A St. Paul man was convicted Friday morning of first-degree premeditated murder and sentenced to life in prison without parole for fatally shooting law clerk Chase Passauer earlier this year.

Ryan D. Petersen, 37, was also convicted of second-degree murder with intent and illegal possession of a firearm. Ramsey County District Judge William Leary returned the verdicts Friday morning after a three-day bench trial earlier this week. Petersen waived a jury trial.

In a statement read aloud by Assistant Ramsey County Attorney Rick Dusterhoft, Passauer's father, Christopher Passauer, recalled how he was two hours from St. Paul when he first received news that there had been a shooting at his son's workplace.

He rushed toward the city, calling family members and friends for any updates. He was still in Wisconsin when his mother delivered the news: Chase was dead.

"My baby … my best friend was gone," Dusterhoft read as his voice cracked with emotion. "This pain is a black hole."

Dusterhoft's voice strained as he continued reading Passauer's letter. St. Paul police Sgt. Tom Arnold, the lead investigator in the case, wiped tears from the corner of his eye as some of the approximately five dozen attendees sniffled, leaned on nearby shoulders or reached out a comforting hand to those near them.

"I will never get to hear him say, 'I love you, dad,' " Dusterhoft read. "I will miss my son … every second of every day for the rest of my life."

Passauer's sister, Chelsea Passauer, said her brother was her greatest confidant and protector. She and others who spoke in court Friday described Petersen as a "monster" and "coward" who expressed no genuine sorrow for his actions.

"The only remorse that I did see was for himself," Chelsea Passauer said.

Petersen declined to speak on his own behalf before Leary handed down the life sentence and a concurrent five-year sentence for the gun charge. No sentence was given for the lesser murder conviction.

Leary began his comments by noting that Passauer, 23, had aspired to become a criminal defense attorney one day.

"The brutality with which Mr. Passauer's life was taken is self-evident," Leary said. "If Chase Passauer was as great an individual as people have expressed … he wanted to work with criminals because he, on some level, probably recognized that no one is beyond redemption.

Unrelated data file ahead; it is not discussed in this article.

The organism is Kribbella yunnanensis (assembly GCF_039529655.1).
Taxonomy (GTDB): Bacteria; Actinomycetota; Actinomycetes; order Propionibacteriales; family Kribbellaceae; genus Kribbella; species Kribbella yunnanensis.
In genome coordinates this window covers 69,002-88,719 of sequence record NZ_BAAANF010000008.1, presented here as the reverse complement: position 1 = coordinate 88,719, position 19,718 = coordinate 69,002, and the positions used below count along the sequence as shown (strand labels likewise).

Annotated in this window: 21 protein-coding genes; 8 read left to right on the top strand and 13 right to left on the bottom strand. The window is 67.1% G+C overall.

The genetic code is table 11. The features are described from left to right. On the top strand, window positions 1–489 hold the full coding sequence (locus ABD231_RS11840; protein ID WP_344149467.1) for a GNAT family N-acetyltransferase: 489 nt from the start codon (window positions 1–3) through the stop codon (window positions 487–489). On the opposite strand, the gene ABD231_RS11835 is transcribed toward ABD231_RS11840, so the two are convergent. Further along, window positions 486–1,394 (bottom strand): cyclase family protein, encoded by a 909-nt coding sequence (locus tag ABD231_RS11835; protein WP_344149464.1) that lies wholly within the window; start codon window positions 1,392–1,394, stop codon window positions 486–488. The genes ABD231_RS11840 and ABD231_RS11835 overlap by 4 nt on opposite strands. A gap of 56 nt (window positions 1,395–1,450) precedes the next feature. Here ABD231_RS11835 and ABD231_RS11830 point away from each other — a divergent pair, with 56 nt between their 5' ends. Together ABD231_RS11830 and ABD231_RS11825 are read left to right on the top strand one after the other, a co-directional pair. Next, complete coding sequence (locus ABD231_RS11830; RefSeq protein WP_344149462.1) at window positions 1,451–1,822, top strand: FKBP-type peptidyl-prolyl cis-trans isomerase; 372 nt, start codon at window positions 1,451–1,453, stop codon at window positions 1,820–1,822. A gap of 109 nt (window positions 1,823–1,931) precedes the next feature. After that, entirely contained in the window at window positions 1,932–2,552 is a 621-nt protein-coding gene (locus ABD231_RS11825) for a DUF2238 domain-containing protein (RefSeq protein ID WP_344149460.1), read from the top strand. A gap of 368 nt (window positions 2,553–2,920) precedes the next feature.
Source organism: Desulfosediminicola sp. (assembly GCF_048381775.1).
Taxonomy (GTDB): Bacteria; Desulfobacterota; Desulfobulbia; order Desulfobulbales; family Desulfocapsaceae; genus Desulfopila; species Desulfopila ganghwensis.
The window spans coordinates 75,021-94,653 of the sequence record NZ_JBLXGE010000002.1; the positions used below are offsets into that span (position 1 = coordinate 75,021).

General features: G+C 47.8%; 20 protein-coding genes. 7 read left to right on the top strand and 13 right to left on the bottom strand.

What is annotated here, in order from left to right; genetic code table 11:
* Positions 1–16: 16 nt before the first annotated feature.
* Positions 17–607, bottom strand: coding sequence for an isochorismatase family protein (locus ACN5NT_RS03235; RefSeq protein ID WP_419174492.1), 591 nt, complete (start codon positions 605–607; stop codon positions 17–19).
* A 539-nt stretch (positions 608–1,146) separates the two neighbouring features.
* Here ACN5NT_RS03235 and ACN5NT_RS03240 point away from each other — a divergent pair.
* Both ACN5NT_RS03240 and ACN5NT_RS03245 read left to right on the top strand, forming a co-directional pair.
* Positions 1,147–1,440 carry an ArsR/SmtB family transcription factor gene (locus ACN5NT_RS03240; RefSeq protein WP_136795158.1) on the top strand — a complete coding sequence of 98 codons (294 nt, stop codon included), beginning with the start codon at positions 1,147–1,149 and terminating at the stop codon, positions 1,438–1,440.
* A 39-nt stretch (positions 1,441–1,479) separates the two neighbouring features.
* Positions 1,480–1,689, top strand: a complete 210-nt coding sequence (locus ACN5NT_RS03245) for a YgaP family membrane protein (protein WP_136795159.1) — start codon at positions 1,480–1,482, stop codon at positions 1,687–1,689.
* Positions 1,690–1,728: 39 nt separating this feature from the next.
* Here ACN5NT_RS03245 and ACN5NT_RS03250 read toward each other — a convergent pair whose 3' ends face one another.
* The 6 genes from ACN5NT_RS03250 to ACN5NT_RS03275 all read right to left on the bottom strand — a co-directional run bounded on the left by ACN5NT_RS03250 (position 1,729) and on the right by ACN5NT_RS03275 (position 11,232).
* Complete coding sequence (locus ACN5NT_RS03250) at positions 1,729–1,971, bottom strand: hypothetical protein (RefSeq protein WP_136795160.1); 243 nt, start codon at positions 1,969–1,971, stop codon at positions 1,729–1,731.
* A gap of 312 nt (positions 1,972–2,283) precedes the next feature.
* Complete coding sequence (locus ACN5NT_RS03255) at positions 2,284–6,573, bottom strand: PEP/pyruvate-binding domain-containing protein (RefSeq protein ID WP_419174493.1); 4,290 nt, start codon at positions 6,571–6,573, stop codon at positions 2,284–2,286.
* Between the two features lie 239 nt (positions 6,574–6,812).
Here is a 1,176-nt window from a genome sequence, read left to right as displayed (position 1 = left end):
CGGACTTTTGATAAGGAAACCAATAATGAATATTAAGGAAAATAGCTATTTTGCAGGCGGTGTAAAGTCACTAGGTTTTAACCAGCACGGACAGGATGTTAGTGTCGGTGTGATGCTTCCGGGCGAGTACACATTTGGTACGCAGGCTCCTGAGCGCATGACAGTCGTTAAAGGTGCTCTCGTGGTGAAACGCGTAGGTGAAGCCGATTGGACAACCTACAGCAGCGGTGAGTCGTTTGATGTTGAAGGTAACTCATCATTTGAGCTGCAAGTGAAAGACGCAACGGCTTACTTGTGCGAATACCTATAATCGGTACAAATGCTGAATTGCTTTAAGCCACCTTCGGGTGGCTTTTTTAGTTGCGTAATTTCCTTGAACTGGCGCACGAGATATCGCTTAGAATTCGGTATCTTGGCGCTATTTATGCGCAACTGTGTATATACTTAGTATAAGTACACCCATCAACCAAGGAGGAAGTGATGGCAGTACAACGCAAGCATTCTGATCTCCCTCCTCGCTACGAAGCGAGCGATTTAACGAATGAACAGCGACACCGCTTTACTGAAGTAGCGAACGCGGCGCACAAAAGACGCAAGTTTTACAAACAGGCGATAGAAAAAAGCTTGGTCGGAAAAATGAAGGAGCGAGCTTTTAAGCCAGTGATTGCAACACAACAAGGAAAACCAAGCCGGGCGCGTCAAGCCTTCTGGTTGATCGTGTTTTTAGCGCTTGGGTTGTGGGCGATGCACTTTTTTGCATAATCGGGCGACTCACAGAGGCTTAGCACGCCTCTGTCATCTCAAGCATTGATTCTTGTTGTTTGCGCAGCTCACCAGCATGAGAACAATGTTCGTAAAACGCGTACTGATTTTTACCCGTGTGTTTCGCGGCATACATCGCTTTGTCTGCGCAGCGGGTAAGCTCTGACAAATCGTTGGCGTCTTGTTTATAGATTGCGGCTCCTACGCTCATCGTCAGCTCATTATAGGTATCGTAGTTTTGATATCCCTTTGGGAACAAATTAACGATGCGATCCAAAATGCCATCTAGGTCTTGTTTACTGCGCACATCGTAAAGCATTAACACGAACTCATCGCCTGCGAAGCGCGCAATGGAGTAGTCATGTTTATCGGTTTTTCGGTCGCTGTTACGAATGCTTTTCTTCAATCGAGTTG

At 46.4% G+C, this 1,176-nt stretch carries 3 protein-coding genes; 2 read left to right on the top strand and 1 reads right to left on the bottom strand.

"When no person is beyond redemption, that includes you," the judge said to Petersen. "I hope you'll do your best to do whatever you can to make up for this unfortunate event."

Passauer was working at North Star Criminal Defense in St. Paul's Cathedral Hill neighborhood when Petersen shot him eight times at about 4 p.m. on April 7. The firm issued a written statement after the sentencing, noting that Passauer was a "firm believer in our criminal justice system" and would have been proud with the case's outcome.

"The result of the trial presents nothing like closure, because no one here can ever forget Chase, and all that he meant to us," the statement said. "Chase came to North Star Law Group with an absence of experience, but with a sense of humor and curiosity for the ages … and he began ringing up successes from the start. For instance, his first legal brief was used to get felony charges dismissed."

Petersen admitted in testimony Tuesday that he shot Passauer in a fit of rage. He testified that the day of the shooting, he texted and called his attorney, Dan Adkins, about a parking issue outside of his business. He said he became upset that Adkins wasn't more responsive, and drove to North Star Criminal Defense to fire Adkins and recoup some of the $7,000 he had paid.

Passauer was the office's only occupant. Petersen said he shot the Minneapolis man because of an "emotional explosion" triggered by Adkins' absence. Adkins was representing Petersen for drunken driving and for allegedly assaulting a police officer.

Passauer graduated from Hastings High School in 2011 and from the University of Minnesota in 2014 with a bachelor's degree in political science and philosophy. He was active in the North Star Umpires, whose members wore a home plate badge with Passauer's initials and number Friday.

"We're going to miss him," said fellow umpire Mike Bohlken. "The sentence means something … but … he's just not going to be back."

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